The Building Interdisciplinary Research Careers in Women’s Health (BIRCWH)supports research career development of junior faculty members who have recently completed clinical training or postdoctoral fellowships, and who are commencing basic, translational, clinical, and/or health services research relevant to women’s health.
Boston University Medical Center receives funding from the Office of Women’s Health Research, NIH through their Mentored Research Scientist Development Program Award (K12) for the BU BIRCWH Research Scholars Program.
The long-term goals of the BU Research Scholars Program are to mentor an selected cadre of outstanding scholars and to provide them with the support and training necessary for them to develop independent research careers in women’s health.
There is a demonstrated need to expand research in women’s health, and to increase the number of skilled researchers in women’s health and gender-based medicine. The Boston University Research Scholars Program recruits, selects and trains junior faculty in conducting health services research, clinical research and clinical epidemiology studies on women’s health issues. The training and research topics focus on addressing the needs of underserved, minority and elderly women including:
• Prevention research, with focus on behavioral, cultural and health service delivery influences on risk and lifestyle change, in addressing the prevention of cardiovascular disease, cancer, and diabetes.
• Health services outcomes and effectiveness, especially investigating outcomes in ethnic and racial minority communities.
• Addiction medicine, with particular focus on adverse outcomes of alcoholism, and interactions of gender, violence and HIV.
• Issues of aging women, including the prevention of functional decline, diabetes and cardiovascular disease management, and cancer outcomes.
• Consequences of multiple caregiver roles, especially in the chronic care of women with disabilities, elders, and those with Alzheimer’s disease.
Eligible scholar applicants interested in developing a career as a clinician investigator must hold a doctoral degree in a clinical discipline such as medicine, dentistry, rehabilitation medicine or psychology. The program includes two levels of research scholars. The first level are Basic Clinical Scholars who have completed their clinical training but who have not had formal research training. This level of Scholar will complete a master’s degree as part of their research training within the Scholar program, and will require time to develop an independent research program and extramural funding. The second level are Advanced Clinical Scholars, who will have already completed master’s level research training, and will utilize the program to refine their research skills, develop an independent program of research, and obtain independent extramural funding. Basic Clinical Scholars will on average receive funding for 2 – 3 years; Advanced Clinical Scholars will on average receive funding for 1 – 2 years.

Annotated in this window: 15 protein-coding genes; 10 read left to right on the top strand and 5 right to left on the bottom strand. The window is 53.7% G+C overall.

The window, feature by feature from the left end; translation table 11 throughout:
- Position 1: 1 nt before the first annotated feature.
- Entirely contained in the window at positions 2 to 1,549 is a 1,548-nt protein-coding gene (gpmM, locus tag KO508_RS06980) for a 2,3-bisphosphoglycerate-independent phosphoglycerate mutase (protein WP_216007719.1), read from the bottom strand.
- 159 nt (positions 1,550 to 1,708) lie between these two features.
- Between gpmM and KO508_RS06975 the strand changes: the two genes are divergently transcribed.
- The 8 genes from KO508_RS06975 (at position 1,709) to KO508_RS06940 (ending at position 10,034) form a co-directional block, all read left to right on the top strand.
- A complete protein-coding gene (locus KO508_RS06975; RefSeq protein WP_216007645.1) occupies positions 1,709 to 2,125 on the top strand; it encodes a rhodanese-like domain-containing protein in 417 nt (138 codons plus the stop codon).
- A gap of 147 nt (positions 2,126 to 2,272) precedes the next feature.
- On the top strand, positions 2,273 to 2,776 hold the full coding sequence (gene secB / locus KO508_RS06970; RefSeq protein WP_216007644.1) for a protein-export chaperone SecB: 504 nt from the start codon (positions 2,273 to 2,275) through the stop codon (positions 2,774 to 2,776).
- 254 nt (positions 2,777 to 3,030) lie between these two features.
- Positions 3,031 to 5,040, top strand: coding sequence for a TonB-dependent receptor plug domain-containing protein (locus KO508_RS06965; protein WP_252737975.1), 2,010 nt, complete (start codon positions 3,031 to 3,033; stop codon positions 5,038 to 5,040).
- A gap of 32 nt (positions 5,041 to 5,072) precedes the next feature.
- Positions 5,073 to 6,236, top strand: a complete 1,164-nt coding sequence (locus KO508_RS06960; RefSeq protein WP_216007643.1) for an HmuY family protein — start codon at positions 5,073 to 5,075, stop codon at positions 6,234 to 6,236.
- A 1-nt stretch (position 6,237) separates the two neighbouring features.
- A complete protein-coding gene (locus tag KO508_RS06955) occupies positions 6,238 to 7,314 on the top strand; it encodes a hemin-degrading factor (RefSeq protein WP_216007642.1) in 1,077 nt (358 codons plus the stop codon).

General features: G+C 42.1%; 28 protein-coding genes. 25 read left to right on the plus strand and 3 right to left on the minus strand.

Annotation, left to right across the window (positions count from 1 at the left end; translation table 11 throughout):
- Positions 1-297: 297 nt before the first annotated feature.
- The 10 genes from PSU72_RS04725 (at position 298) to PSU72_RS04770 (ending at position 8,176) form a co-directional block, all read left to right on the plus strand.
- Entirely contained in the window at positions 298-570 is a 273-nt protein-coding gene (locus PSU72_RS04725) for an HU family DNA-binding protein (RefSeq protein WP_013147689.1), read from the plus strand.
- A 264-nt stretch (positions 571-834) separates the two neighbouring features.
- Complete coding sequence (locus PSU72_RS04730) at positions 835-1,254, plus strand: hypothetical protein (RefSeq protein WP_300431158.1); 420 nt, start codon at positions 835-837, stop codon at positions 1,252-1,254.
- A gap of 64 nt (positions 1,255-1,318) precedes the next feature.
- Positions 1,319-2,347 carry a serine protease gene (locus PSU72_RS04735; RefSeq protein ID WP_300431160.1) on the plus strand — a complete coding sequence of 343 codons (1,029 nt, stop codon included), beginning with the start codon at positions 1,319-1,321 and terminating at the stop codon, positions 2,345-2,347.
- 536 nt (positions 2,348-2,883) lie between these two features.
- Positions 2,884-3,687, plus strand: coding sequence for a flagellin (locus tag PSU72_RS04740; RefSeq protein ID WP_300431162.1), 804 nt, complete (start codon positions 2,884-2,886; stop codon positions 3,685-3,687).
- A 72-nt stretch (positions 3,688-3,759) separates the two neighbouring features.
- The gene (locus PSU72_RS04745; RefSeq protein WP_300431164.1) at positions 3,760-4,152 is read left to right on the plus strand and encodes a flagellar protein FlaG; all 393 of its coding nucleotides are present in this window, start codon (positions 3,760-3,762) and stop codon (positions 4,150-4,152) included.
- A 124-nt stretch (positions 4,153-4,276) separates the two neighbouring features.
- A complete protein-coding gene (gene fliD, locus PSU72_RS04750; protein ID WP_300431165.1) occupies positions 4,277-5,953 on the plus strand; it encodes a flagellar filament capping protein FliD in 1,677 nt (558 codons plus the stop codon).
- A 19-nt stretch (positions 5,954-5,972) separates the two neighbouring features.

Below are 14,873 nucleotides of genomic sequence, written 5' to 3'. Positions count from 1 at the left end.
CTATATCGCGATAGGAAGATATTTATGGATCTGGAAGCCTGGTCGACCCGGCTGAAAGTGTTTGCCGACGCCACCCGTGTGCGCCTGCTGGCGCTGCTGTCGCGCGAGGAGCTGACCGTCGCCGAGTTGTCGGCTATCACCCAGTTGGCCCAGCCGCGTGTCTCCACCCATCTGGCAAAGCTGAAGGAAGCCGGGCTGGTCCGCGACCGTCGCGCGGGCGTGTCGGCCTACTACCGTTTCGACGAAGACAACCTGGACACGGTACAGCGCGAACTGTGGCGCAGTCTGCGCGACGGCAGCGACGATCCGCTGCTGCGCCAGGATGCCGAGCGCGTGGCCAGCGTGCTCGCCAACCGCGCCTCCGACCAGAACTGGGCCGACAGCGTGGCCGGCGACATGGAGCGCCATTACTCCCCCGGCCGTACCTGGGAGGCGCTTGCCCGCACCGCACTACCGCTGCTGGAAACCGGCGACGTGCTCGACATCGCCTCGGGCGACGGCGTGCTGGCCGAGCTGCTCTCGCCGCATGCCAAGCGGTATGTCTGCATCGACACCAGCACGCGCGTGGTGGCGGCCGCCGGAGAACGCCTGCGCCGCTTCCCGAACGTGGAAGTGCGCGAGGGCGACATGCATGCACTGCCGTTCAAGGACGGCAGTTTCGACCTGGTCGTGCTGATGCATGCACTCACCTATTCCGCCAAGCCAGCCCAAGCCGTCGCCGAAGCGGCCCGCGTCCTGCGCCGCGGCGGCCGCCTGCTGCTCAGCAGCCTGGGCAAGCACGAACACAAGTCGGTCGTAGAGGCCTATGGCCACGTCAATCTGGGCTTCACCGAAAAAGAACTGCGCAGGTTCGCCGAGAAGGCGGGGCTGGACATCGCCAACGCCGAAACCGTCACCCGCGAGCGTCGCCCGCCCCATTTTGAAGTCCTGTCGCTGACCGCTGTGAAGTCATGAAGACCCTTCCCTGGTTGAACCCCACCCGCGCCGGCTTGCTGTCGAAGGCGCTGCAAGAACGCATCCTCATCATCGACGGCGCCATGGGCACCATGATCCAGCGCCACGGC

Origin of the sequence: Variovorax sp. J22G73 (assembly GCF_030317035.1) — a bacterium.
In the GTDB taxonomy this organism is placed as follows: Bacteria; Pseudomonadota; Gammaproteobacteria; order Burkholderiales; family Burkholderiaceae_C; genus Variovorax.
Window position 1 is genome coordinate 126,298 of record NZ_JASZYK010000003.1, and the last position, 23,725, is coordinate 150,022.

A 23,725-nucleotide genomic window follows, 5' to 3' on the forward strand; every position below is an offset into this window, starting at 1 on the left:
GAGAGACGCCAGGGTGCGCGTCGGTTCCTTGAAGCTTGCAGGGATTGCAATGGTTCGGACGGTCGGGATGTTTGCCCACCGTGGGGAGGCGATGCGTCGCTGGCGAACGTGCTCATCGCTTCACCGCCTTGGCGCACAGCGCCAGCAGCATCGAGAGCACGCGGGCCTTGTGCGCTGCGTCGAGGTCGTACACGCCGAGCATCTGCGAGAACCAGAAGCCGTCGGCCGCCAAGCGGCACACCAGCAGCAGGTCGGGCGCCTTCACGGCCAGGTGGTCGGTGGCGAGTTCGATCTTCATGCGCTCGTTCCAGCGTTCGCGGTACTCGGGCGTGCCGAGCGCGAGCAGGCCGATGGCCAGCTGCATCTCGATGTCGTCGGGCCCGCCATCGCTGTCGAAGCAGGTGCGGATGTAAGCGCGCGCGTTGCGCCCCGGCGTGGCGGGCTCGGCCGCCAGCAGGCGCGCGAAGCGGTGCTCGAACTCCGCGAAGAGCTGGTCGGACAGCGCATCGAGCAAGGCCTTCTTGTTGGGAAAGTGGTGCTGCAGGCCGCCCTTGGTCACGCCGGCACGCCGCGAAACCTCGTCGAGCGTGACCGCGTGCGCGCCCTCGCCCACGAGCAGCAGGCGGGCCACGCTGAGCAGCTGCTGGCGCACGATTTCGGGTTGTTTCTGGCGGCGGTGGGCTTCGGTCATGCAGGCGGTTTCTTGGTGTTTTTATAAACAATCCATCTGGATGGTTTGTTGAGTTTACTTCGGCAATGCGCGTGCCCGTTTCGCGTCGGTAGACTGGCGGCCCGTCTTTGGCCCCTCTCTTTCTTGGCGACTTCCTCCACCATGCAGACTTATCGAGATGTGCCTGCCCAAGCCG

The Program has 5 key components to the structured training curriculum that will be tailored to meet each Scholar’s training needs:
1. Mentoring. Scholars will have guidance provided by a strong mentoring system that will address research as well as career development. This will be overseen by the Program Director, with input from the Principal Investigator and the Advisory Board.
2. Formal research training. For Scholars who have completed their clinical training but have no formal research training, they will be enrolled in the MSc degree program in Epidemiology, or the new MSc degree program in Health Services Research in order to gain skills in research methodology.
3. Interdisciplinary research seminars. All Scholars will participate in a series of required seminars. These include the interdisciplinary CREST program in clinical research training, the BIRCWH interdisciplinary research seminars, and the Boston University Medical Center course on the responsible conduct of research. Scholars will also have the opportunity to participate in a number of other seminar and training opportunities, including the Center of Excellence in Geriatrics and the Boston University Research Data Assistance Center (ResDAC) training program in the use of Medicare and Medicaid administrative datasets.
4. Mentored research project. All Scholars will complete a mentored research project, utilizing the Core Resource Laboratory for technical assistance in the planning, conduct, and analysis of their data.
5. Grant proposal development. All Scholars will receive mentoring and guidance in the preparation of their first grant applications, as it is an expectation that all Scholars will have independent funding by the end of their tenure in the program.